I'm happy to see that Craig Sager is back to wearing his outlandish costumes again. At the start of the NBA post game season (I call it a season because it lasts longer than the regular one), the suit Sager was wearing looked GQ - well not exactly but close enough that I thought Sager had undergone a clothes intervention, which cured him of his addiction to bright colors. Say it isn't so, I said to myself. And, thank god, it wasn't. The next game he was back wearing a pink sport suit over a pin-stripped baby blue shirt and a lipstick red necktie with a green flamingo emblazoned on it.
Enough has been said about Ernie Johnson and his band of merry men. For those of you who criticize the Abbot and Costello routine Kenny Smith and Charles Barkley have been chanelling, imagine what it would be like if instead of the dynamic duo, Johnson had to play host to Bill Walton and Chris Webber, Walton with his condescending prattle and Webber with his used-car-salesman-smile. Let me ask you, would you buy a car from Webber?
Speaking of criticism, lots of it on the Internet blogs directed towards NBA Gametime's Rick Kamla. The word obnoxious keeps coming up. I think he actually knows a lot about basketball and cares about the game, but his delivery leaves a lot to be desired. He reminds me of those teachers who try to act like their students. In Kamla's case the students he's trying to imitate are also afflicted with HD - Hyperactivity Disorder. Grow up, Kamla and stop trying to be one of the dudes!
Hubie Brown is my hero, at seventy-three still going strong and knowledgeable as ever. I bet he could still coach a team and be successful. As for the other color men, Reggie Miller is competent. I enjoy listening to Steve Kerr who reminds me of Doug Collins, in my opinion the best hoops analyst in the business, now the coach of the 76ers and doing a damn good job of that. The guy that has impressed me the most recently is Greg Anthony. Here's a guy who has come a long way in the elocution department since his days as a player in the NBA. He'll age well.
As for Kevin McHale, let's hope the Rockets hire him as a coach, so he could hire Dennis Scott and Steve Smith as assistants, and NBA Gametime could bring in Cheryl Miller to team up with Brent Barry in their stead. If Mike Fratello, the Czar, could only stop with the Brooklyn accent, you could listen to his comments, usually pretty astute, without feeling you were being transported to the Big Apple. Stan Van Gundy is funny, knowledgeable, and literate.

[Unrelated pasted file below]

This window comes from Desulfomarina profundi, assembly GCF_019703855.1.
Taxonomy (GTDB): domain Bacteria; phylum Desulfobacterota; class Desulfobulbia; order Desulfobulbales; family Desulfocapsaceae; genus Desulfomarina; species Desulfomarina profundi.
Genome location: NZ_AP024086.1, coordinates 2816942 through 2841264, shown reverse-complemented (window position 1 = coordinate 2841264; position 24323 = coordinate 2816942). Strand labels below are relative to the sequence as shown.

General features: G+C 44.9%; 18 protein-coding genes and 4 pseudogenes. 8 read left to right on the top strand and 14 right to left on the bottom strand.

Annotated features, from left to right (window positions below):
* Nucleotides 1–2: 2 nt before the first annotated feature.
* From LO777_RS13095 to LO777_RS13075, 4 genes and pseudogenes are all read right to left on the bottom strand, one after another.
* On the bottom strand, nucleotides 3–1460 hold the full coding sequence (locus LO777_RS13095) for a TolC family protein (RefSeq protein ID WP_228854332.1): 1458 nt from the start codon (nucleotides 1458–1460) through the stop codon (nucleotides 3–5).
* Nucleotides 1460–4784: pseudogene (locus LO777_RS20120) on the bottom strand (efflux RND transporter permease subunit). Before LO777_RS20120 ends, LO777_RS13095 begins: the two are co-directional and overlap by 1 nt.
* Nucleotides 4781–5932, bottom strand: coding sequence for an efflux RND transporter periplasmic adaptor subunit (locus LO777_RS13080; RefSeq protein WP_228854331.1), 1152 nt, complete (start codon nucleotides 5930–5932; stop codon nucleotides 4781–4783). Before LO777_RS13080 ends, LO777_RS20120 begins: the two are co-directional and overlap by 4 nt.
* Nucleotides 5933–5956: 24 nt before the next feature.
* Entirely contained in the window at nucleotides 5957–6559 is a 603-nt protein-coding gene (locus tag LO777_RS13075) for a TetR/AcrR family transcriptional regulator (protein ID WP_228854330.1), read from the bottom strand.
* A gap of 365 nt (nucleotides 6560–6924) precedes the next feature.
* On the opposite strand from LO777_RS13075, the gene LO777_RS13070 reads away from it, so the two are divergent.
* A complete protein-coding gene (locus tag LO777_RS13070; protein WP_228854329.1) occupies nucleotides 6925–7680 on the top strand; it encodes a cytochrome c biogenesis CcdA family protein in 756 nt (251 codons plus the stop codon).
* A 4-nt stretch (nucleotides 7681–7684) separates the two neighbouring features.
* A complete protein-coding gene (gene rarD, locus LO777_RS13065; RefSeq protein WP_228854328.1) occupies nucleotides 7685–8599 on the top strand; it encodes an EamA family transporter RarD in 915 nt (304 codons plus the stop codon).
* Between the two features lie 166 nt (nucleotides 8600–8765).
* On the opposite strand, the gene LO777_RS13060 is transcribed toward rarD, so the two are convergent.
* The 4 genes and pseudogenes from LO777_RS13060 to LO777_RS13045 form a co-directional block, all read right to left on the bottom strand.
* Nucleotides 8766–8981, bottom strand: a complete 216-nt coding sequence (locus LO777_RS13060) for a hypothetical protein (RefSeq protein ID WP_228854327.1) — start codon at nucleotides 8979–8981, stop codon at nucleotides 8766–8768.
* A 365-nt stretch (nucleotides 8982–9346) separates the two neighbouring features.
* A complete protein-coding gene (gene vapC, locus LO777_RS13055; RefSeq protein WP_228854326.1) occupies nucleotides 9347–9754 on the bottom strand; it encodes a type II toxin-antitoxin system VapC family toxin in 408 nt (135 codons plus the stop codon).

The sideline reporters need to learn more about the game of basketball so they can ask coaches and players meaningful questions. I love the look on Phil Jackson's face as he responds.
Matt Winer doesn't have the sense of humor Ernie Johnson does, but he is a smart and smooth studio host. Marv Albert is Marv Albert, hair piece and all, one of the best voices in broadcasting.
I couldn't find a poem about TV sports analysts, but I wrote this one for three of the best radio play by play men in basketball.
Play-by-Play Men by Tom Meschery
for Chick Hearn, Marv Albert, & Bill King.
You can't out-grow those nights:
Chick faking players high
into the popcorn stands.
The dribble drive, shots
that never scored without
Marv's blessing, "Yessss!"
In The City, Bill King screams
"Holy, holy Toledo!"
while one more jumper aimed
from twenty feet drops
a contemptible fifteen.
wherever you are, stalled
in traffic or home in your room
radio close at hand,
the game on tempting you
to try those nights again,
to be your favorite
play by play man.Why not?
You know their words
by heart, their cadences.
Set the dial, the true court's
left to right, drop an octave
and begin, holding one fist,
like a microphone,
close to your mouth.
What my musings are all about...
Blogging might well be the 21st century's form of journaling. As a writing teacher, I have always advised my students to keep a daily journal as a way of organizing their thoughts for future writing projects, a discipline I have unfortunately never consistently practiced myself. By blogging, I might finally be able to follow my own good advice.
The difference between journaling and blogging is that the blogger opens his or her writing to the public, something journal- writers are usually reluctant to do. I am not so reticent.
The trick for me will be to avoid cluttering the internet with more blather, something none of us need more of. If I stick to subjects I know: sports and literature, I believe I can avoid that pitfall. I can't promise that I'll not stray from time to time to comment on ancillary subjects, but I will make every attempt to be interesting and perhaps even insightful.